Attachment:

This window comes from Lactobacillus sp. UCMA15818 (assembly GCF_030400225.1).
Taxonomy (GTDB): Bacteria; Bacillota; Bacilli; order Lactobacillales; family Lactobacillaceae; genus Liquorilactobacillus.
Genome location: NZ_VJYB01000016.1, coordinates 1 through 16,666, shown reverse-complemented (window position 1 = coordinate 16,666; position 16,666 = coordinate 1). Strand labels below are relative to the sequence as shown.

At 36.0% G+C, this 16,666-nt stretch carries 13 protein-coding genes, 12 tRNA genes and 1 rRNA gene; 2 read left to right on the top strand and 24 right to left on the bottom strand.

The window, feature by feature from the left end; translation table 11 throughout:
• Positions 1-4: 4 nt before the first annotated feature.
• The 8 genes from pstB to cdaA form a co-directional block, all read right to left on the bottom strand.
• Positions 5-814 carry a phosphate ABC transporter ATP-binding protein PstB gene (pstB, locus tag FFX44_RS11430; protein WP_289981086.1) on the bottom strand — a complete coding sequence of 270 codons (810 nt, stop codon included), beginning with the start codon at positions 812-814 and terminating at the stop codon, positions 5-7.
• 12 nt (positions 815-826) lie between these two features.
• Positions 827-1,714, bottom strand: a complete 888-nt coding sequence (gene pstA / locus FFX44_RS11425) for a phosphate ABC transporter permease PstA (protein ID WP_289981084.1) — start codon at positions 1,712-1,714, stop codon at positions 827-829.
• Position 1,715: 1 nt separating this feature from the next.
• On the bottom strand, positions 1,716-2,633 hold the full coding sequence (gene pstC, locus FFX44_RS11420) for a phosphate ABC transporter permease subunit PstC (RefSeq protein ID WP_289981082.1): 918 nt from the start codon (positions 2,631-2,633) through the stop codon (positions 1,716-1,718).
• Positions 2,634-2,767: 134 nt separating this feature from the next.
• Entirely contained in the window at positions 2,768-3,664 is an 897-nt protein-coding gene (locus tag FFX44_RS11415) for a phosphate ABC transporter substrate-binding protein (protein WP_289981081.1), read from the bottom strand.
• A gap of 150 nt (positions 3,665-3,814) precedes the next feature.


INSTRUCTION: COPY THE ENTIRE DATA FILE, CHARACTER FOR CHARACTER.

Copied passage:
This window comes from Lactobacillus sp. UCMA15818 (assembly GCF_030400225.1).
Taxonomy (GTDB): Bacteria; Bacillota; Bacilli; order Lactobacillales; family Lactobacillaceae; genus Liquorilactobacillus.
Genome location: NZ_VJYB01000016.1, coordinates 1 through 16,666, shown reverse-complemented (window position 1 = coordinate 16,666; position 16,666 = coordinate 1). Strand labels below are relative to the sequence as shown.

At 36.0% G+C, this 16,666-nt stretch carries 13 protein-coding genes, 12 tRNA genes and 1 rRNA gene; 2 read left to right on the top strand and 24 right to left on the bottom strand.

The window, feature by feature from the left end; translation table 11 throughout:
• Positions 1-4: 4 nt before the first annotated feature.
• The 8 genes from pstB to cdaA form a co-directional block, all read right to left on the bottom strand.
• Positions 5-814 carry a phosphate ABC transporter ATP-binding protein PstB gene (pstB, locus tag FFX44_RS11430; protein WP_289981086.1) on the bottom strand — a complete coding sequence of 270 codons (810 nt, stop codon included), beginning with the start codon at positions 812-814 and terminating at the stop codon, positions 5-7.
• 12 nt (positions 815-826) lie between these two features.
• Positions 827-1,714, bottom strand: a complete 888-nt coding sequence (gene pstA / locus FFX44_RS11425) for a phosphate ABC transporter permease PstA (protein ID WP_289981084.1) — start codon at positions 1,712-1,714, stop codon at positions 827-829.
• Position 1,715: 1 nt separating this feature from the next.
• On the bottom strand, positions 1,716-2,633 hold the full coding sequence (gene pstC, locus FFX44_RS11420) for a phosphate ABC transporter permease subunit PstC (RefSeq protein ID WP_289981082.1): 918 nt from the start codon (positions 2,631-2,633) through the stop codon (positions 1,716-1,718).
• Positions 2,634-2,767: 134 nt separating this feature from the next.
• Entirely contained in the window at positions 2,768-3,664 is an 897-nt protein-coding gene (locus tag FFX44_RS11415) for a phosphate ABC transporter substrate-binding protein (protein WP_289981081.1), read from the bottom strand.
• A gap of 150 nt (positions 3,665-3,814) precedes the next feature.